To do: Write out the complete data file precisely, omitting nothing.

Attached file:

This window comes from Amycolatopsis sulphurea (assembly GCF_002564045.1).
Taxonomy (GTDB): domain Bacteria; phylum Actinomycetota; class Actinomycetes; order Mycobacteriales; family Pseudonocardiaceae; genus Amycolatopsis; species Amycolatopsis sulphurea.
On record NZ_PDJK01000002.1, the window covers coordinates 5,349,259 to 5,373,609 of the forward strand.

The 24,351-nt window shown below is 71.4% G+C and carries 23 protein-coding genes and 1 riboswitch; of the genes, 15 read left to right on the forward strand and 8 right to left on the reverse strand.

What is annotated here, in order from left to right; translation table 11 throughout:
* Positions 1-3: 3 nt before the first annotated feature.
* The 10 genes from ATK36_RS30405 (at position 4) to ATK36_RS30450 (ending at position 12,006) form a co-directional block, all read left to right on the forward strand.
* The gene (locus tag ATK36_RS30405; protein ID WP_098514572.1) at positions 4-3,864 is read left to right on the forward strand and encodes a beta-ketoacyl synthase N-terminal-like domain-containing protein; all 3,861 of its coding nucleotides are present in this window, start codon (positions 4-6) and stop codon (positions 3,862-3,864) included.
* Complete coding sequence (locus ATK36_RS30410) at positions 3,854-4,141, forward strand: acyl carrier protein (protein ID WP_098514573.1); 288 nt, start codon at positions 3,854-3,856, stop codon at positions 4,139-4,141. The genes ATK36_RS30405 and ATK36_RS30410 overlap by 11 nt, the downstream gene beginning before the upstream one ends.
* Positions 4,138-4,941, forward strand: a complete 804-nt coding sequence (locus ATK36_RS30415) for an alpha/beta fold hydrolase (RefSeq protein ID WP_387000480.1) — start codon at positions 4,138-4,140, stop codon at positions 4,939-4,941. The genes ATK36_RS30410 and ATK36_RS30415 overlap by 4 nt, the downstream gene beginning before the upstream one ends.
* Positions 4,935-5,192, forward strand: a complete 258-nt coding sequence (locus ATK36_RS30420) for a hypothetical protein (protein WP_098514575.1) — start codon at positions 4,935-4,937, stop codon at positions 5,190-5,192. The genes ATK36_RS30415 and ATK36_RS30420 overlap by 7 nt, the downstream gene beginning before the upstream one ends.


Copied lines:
This window comes from Amycolatopsis sulphurea (assembly GCF_002564045.1).
Taxonomy (GTDB): domain Bacteria; phylum Actinomycetota; class Actinomycetes; order Mycobacteriales; family Pseudonocardiaceae; genus Amycolatopsis; species Amycolatopsis sulphurea.
On record NZ_PDJK01000002.1, the window covers coordinates 5,349,259 to 5,373,609 of the forward strand.

The 24,351-nt window shown below is 71.4% G+C and carries 23 protein-coding genes and 1 riboswitch; of the genes, 15 read left to right on the forward strand and 8 right to left on the reverse strand.

What is annotated here, in order from left to right; translation table 11 throughout:
* Positions 1-3: 3 nt before the first annotated feature.
* The 10 genes from ATK36_RS30405 (at position 4) to ATK36_RS30450 (ending at position 12,006) form a co-directional block, all read left to right on the forward strand.
* The gene (locus tag ATK36_RS30405; protein ID WP_098514572.1) at positions 4-3,864 is read left to right on the forward strand and encodes a beta-ketoacyl synthase N-terminal-like domain-containing protein; all 3,861 of its coding nucleotides are present in this window, start codon (positions 4-6) and stop codon (positions 3,862-3,864) included.
* Complete coding sequence (locus ATK36_RS30410) at positions 3,854-4,141, forward strand: acyl carrier protein (protein ID WP_098514573.1); 288 nt, start codon at positions 3,854-3,856, stop codon at positions 4,139-4,141. The genes ATK36_RS30405 and ATK36_RS30410 overlap by 11 nt, the downstream gene beginning before the upstream one ends.
* Positions 4,138-4,941, forward strand: a complete 804-nt coding sequence (locus ATK36_RS30415) for an alpha/beta fold hydrolase (RefSeq protein ID WP_387000480.1) — start codon at positions 4,138-4,140, stop codon at positions 4,939-4,941. The genes ATK36_RS30410 and ATK36_RS30415 overlap by 4 nt, the downstream gene beginning before the upstream one ends.
* Positions 4,935-5,192, forward strand: a complete 258-nt coding sequence (locus ATK36_RS30420) for a hypothetical protein (protein WP_098514575.1) — start codon at positions 4,935-4,937, stop codon at positions 5,190-5,192. The genes ATK36_RS30415 and ATK36_RS30420 overlap by 7 nt, the downstream gene beginning before the upstream one ends.